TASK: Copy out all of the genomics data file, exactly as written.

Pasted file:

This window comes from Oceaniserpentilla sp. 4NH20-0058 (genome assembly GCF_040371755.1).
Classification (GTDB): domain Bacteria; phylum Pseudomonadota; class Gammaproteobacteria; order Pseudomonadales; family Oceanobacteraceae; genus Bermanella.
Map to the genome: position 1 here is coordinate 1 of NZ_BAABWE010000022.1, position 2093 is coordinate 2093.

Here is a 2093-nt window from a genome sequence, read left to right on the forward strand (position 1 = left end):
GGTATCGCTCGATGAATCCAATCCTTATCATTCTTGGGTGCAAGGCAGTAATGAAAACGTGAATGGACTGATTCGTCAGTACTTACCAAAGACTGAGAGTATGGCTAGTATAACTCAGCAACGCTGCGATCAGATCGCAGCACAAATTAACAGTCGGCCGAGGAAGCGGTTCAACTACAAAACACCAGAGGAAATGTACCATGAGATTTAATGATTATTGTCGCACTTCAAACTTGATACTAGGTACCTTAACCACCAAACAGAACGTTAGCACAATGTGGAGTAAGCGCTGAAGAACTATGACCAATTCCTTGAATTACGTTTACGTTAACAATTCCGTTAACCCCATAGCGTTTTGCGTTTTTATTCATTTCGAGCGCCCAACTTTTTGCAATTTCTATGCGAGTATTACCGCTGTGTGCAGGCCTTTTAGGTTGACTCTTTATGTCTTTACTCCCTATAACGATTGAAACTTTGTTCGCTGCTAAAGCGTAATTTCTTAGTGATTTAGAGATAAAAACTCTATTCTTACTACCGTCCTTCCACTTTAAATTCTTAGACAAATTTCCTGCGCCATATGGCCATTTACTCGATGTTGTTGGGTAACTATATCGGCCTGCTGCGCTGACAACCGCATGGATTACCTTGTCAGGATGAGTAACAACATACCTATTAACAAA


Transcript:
This window comes from Oceaniserpentilla sp. 4NH20-0058 (genome assembly GCF_040371755.1).
Classification (GTDB): domain Bacteria; phylum Pseudomonadota; class Gammaproteobacteria; order Pseudomonadales; family Oceanobacteraceae; genus Bermanella.
Map to the genome: position 1 here is coordinate 1 of NZ_BAABWE010000022.1, position 2093 is coordinate 2093.

Here is a 2093-nt window from a genome sequence, read left to right on the forward strand (position 1 = left end):
GGTATCGCTCGATGAATCCAATCCTTATCATTCTTGGGTGCAAGGCAGTAATGAAAACGTGAATGGACTGATTCGTCAGTACTTACCAAAGACTGAGAGTATGGCTAGTATAACTCAGCAACGCTGCGATCAGATCGCAGCACAAATTAACAGTCGGCCGAGGAAGCGGTTCAACTACAAAACACCAGAGGAAATGTACCATGAGATTTAATGATTATTGTCGCACTTCAAACTTGATACTAGGTACCTTAACCACCAAACAGAACGTTAGCACAATGTGGAGTAAGCGCTGAAGAACTATGACCAATTCCTTGAATTACGTTTACGTTAACAATTCCGTTAACCCCATAGCGTTTTGCGTTTTTATTCATTTCGAGCGCCCAACTTTTTGCAATTTCTATGCGAGTATTACCGCTGTGTGCAGGCCTTTTAGGTTGACTCTTTATGTCTTTACTCCCTATAACGATTGAAACTTTGTTCGCTGCTAAAGCGTAATTTCTTAGTGATTTAGAGATAAAAACTCTATTCTTACTACCGTCCTTCCACTTTAAATTCTTAGACAAATTTCCTGCGCCATATGGCCATTTACTCGATGTTGTTGGGTAACTATATCGGCCTGCTGCGCTGACAACCGCATGGATTACCTTGTCAGGATGAGTAACAACATACCTATTAACAAA